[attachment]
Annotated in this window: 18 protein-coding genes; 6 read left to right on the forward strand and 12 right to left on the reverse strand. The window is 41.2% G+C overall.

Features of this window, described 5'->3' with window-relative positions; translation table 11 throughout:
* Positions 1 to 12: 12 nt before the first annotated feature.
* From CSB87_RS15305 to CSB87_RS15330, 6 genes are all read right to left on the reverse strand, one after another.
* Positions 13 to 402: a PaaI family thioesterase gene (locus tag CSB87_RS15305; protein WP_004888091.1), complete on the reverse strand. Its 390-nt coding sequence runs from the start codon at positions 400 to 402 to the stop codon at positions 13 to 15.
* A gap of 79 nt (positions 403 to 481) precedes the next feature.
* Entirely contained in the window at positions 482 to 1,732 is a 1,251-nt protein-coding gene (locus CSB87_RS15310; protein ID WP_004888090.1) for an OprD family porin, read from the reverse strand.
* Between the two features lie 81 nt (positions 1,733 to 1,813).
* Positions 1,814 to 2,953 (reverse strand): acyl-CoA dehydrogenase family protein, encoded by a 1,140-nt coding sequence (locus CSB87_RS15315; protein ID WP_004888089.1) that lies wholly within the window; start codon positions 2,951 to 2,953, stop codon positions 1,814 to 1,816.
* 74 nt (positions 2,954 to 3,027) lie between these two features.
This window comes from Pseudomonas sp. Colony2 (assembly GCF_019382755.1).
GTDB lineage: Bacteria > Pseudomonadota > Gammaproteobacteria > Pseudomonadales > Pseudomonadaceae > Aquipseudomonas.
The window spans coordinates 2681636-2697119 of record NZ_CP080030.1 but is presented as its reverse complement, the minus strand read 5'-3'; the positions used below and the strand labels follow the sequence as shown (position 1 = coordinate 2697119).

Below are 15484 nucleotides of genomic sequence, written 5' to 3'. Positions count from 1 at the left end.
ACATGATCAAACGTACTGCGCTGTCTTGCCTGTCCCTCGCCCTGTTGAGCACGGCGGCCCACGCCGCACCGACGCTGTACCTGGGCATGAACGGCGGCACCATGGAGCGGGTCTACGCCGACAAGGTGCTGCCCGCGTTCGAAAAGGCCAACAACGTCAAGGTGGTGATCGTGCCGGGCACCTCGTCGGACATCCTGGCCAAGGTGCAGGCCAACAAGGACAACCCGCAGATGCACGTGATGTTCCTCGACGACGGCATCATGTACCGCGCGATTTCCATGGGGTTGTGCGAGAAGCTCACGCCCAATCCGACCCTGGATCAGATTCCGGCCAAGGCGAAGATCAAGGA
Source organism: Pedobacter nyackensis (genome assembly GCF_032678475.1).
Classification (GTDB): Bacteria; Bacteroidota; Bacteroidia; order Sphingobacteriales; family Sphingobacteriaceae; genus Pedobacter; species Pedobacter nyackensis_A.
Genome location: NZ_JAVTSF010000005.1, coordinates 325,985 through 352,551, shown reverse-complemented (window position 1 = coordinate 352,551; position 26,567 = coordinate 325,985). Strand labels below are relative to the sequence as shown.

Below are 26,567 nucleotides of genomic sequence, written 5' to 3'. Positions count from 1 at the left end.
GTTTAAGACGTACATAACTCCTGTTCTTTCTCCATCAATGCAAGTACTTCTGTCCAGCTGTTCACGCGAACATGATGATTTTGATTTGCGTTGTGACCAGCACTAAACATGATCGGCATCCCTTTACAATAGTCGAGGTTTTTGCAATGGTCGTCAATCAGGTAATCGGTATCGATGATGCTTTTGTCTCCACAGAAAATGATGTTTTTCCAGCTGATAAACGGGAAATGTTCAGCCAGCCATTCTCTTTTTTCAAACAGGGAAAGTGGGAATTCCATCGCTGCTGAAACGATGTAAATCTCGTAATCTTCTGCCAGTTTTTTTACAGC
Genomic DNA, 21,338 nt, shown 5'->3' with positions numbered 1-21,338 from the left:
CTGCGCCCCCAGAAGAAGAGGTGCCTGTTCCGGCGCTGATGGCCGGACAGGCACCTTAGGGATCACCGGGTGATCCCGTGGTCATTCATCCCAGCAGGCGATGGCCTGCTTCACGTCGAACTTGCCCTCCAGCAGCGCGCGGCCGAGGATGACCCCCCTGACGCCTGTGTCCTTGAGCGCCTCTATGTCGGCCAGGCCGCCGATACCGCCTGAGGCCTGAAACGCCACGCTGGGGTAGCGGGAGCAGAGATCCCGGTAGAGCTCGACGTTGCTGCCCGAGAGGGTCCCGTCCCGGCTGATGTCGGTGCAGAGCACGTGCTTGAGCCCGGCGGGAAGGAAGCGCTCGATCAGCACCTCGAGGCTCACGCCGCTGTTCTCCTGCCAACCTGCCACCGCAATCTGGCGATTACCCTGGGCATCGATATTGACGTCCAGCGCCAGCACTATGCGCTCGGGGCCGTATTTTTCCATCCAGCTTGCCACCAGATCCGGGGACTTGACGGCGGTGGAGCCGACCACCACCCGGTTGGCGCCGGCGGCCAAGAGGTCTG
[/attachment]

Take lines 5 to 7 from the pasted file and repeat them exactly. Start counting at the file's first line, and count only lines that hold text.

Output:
* Positions 13 to 402: a PaaI family thioesterase gene (locus tag CSB87_RS15305; protein WP_004888091.1), complete on the reverse strand. Its 390-nt coding sequence runs from the start codon at positions 400 to 402 to the stop codon at positions 13 to 15.
* A gap of 79 nt (positions 403 to 481) precedes the next feature.
* Entirely contained in the window at positions 482 to 1,732 is a 1,251-nt protein-coding gene (locus CSB87_RS15310; protein ID WP_004888090.1) for an OprD family porin, read from the reverse strand.